Orange Shirt Day

We are encouraging all students and staff at Bayview Glen P.S. to wear an orange shirt to school on Thursday September 30th.

September 30th is Binoojiinyag Mikwendaamowin Giizhigad, the Day For Remembering Children. In July  2021, the Federal government passed legislation to make this date a Federal statutory holiday called the National Day for Truth and Reconciliation. The Orange Shirt Day movement started in 2013 to highlight the pain and suffering of thousands of Indigenous children who were sent to residential school throughout the last century.  The colour of the shirt is connected to the experience of Phyllis Webstad who was sent to Cariboo Residential School near Williams Lake, BC, in 1973.  Six-years old at the time, Phyllis went to her first day of school wearing a new bright orange shirt. New clothes were a rare thing for the young girl, who was being raised by her grandmother.  However, upon arriving at the school, she was forced to remove her orange shirt and wear the school’s institutional uniform instead.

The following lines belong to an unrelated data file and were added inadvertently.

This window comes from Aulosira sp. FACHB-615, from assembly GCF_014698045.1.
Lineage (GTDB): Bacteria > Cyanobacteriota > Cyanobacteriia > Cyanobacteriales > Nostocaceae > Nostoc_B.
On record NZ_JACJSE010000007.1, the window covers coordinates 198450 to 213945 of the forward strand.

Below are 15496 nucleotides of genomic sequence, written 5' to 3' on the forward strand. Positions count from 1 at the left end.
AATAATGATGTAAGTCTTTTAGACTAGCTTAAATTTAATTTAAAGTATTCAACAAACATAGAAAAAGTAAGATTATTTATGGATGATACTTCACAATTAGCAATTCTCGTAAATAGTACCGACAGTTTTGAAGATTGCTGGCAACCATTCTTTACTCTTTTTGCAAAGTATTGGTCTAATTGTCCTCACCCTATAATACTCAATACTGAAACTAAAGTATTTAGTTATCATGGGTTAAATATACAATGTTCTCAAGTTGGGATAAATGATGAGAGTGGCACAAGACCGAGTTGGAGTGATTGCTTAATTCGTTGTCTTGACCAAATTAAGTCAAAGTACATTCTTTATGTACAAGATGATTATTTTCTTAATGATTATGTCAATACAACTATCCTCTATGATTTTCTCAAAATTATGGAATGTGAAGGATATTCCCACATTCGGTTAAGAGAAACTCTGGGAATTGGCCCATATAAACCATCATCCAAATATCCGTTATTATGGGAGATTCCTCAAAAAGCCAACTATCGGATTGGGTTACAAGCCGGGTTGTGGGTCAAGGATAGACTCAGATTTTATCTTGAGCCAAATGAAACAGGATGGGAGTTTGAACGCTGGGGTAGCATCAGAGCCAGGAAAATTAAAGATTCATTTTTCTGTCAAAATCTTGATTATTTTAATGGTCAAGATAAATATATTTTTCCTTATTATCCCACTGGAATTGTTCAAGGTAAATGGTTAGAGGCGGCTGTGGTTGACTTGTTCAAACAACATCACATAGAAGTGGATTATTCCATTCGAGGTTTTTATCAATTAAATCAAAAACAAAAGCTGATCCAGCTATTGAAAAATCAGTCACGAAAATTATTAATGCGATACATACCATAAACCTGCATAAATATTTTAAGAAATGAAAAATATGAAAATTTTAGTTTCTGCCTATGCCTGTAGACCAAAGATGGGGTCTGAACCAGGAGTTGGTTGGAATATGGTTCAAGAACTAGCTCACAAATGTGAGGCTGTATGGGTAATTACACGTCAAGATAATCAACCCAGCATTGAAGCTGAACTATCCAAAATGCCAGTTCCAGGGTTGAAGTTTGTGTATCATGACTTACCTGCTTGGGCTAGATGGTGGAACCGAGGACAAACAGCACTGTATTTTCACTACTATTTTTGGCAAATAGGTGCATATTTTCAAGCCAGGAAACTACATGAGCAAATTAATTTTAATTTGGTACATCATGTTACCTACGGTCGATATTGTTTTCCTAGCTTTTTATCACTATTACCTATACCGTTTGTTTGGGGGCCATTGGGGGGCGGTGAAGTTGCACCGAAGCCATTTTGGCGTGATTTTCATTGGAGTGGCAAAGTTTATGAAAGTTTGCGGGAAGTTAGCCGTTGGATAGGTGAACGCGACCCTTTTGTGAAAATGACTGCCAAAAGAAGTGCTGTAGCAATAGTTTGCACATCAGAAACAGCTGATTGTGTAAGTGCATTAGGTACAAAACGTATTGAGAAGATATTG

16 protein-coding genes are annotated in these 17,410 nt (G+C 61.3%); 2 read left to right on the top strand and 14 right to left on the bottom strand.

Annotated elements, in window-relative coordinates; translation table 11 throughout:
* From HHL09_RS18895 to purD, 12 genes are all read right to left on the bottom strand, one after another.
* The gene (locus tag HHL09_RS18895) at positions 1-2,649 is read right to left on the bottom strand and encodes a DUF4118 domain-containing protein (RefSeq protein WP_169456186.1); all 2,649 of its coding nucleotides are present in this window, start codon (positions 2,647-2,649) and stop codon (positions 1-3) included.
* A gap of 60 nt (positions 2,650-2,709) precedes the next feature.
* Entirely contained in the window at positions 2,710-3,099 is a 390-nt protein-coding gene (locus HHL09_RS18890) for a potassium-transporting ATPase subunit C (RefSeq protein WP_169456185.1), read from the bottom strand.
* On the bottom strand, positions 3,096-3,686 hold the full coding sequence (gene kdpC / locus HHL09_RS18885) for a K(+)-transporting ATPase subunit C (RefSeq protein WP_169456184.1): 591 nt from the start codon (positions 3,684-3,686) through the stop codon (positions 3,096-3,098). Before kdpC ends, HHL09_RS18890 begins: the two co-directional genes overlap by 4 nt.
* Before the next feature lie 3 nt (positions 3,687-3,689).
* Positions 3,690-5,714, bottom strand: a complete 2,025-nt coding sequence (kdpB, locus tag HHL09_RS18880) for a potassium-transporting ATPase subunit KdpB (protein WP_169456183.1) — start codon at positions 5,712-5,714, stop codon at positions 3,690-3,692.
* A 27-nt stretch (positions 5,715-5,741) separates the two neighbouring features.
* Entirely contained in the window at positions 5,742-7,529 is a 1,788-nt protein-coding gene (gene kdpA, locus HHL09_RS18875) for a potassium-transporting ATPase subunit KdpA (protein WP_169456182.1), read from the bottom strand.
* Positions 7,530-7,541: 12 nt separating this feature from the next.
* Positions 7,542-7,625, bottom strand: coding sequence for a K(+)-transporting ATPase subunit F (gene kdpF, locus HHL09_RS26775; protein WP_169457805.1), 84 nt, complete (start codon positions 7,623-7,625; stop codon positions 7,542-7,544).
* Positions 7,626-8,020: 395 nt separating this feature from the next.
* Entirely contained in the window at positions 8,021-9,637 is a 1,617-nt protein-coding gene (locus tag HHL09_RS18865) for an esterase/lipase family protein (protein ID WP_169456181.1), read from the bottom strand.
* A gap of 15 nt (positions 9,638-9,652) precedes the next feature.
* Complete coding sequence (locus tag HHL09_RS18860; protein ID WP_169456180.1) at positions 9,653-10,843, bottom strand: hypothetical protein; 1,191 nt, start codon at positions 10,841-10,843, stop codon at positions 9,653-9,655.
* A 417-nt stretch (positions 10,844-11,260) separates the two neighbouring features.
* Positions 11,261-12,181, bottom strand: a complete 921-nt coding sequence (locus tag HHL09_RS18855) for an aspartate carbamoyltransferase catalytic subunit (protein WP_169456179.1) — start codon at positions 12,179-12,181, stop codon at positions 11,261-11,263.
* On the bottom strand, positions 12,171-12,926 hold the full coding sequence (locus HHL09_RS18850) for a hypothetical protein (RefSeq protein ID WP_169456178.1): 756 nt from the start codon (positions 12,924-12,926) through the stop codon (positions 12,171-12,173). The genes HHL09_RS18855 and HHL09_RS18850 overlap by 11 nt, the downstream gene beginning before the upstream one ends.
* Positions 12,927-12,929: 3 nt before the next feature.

As we have learned over the past months, First Nations have located the unmarked graves of thousands of Indigenous children at the sites of former Residential Schools. As Canadians, we have had to rethink what we thought we knew about these institutions and revisit the way they are understood in the context of our nation’s story.

The orange shirt has gone on to become a symbol of a national movement that recognizes the suffering of Indigenous children at residential schools across the country and to show a renewed commitment to ensure that every child matters.

Across the York Region District School Board, staff and students will wear orange shirts on September 30th in the spirit of Reconciliation and to stand in solidarity with survivors and all those impacted by residential schools.

You can learn more here.